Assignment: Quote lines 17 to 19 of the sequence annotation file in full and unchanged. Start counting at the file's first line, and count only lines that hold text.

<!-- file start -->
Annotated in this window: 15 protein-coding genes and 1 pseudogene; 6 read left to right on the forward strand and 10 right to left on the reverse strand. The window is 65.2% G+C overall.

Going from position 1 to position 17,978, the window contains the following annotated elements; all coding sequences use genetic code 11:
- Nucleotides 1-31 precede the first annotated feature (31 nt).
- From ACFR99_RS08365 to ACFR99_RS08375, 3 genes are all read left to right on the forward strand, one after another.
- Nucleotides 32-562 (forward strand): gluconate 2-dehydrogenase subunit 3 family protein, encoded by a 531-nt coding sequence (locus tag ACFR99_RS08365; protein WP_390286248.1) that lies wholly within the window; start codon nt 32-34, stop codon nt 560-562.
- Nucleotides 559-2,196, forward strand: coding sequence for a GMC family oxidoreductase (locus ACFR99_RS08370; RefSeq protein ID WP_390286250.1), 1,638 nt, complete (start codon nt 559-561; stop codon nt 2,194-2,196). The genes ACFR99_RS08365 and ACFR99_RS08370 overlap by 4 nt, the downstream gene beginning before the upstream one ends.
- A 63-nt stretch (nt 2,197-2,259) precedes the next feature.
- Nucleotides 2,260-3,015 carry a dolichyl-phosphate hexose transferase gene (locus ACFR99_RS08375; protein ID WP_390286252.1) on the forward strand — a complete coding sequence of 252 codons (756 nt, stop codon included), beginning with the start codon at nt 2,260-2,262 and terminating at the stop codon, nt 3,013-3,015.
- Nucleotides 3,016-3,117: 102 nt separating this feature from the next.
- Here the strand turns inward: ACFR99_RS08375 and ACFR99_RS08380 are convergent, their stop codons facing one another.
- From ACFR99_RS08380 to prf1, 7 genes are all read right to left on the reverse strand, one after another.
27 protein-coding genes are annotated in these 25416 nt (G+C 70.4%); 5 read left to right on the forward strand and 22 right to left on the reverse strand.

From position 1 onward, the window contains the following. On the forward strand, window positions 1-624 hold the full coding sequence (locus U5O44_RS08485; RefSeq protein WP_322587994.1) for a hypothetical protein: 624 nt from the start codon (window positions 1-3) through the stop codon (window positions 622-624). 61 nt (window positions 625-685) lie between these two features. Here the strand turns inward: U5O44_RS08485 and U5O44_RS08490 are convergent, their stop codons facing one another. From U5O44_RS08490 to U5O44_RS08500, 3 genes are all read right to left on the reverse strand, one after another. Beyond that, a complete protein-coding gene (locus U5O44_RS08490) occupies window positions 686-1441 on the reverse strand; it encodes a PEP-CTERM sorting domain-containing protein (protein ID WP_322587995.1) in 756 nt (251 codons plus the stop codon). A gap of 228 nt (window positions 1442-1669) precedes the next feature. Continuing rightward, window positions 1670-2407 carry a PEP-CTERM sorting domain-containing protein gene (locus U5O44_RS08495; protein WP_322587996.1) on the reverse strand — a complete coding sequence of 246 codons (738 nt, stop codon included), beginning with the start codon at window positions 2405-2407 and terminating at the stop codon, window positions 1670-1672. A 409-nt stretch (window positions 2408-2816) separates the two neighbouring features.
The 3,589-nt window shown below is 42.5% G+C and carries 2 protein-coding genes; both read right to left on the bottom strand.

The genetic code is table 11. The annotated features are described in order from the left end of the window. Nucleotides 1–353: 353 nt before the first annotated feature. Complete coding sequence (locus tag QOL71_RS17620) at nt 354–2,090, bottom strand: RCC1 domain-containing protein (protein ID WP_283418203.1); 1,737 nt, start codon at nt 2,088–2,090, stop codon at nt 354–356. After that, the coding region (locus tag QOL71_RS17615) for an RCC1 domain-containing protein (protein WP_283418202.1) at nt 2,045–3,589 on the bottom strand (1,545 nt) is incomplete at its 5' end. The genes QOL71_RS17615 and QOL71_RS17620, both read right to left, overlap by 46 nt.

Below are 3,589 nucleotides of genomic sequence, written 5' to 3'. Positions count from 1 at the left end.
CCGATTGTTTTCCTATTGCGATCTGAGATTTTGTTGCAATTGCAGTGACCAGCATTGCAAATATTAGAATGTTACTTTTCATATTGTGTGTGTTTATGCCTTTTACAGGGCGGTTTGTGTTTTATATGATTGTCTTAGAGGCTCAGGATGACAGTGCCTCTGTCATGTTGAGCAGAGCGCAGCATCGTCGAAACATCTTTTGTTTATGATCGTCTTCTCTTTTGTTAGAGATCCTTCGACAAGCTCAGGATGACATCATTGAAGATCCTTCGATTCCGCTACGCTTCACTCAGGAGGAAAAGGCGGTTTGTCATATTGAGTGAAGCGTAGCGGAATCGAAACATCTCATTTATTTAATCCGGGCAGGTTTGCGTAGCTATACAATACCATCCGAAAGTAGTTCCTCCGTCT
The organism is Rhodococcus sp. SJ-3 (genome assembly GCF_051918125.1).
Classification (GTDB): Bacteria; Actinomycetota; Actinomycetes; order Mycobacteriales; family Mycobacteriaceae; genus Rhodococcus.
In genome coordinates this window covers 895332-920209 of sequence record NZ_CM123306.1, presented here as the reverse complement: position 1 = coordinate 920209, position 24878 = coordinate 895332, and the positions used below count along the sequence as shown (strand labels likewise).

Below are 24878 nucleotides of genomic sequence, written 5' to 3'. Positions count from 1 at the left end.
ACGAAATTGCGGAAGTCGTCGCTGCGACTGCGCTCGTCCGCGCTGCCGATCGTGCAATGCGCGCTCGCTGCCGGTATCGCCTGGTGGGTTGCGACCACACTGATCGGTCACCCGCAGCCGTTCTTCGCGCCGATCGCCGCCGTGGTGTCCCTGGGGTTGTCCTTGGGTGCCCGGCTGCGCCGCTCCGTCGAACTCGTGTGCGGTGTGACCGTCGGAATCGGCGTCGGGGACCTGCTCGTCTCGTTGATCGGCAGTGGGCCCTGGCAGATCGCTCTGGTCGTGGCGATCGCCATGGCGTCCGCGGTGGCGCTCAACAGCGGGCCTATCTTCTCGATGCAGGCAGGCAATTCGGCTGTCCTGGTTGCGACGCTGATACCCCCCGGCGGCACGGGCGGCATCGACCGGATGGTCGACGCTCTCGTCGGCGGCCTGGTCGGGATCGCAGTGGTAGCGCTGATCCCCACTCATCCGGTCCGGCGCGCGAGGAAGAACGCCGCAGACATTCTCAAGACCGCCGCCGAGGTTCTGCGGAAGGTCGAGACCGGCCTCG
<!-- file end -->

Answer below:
CCGATTGTTTTCCTATTGCGATCTGAGATTTTGTTGCAATTGCAGTGACCAGCATTGCAAATATTAGAATGTTACTTTTCATATTGTGTGTGTTTATGCCTTTTACAGGGCGGTTTGTGTTTTATATGATTGTCTTAGAGGCTCAGGATGACAGTGCCTCTGTCATGTTGAGCAGAGCGCAGCATCGTCGAAACATCTTTTGTTTATGATCGTCTTCTCTTTTGTTAGAGATCCTTCGACAAGCTCAGGATGACATCATTGAAGATCCTTCGATTCCGCTACGCTTCACTCAGGAGGAAAAGGCGGTTTGTCATATTGAGTGAAGCGTAGCGGAATCGAAACATCTCATTTATTTAATCCGGGCAGGTTTGCGTAGCTATACAATACCATCCGAAAGTAGTTCCTCCGTCT
The organism is Rhodococcus sp. SJ-3 (genome assembly GCF_051918125.1).
Classification (GTDB): Bacteria; Actinomycetota; Actinomycetes; order Mycobacteriales; family Mycobacteriaceae; genus Rhodococcus.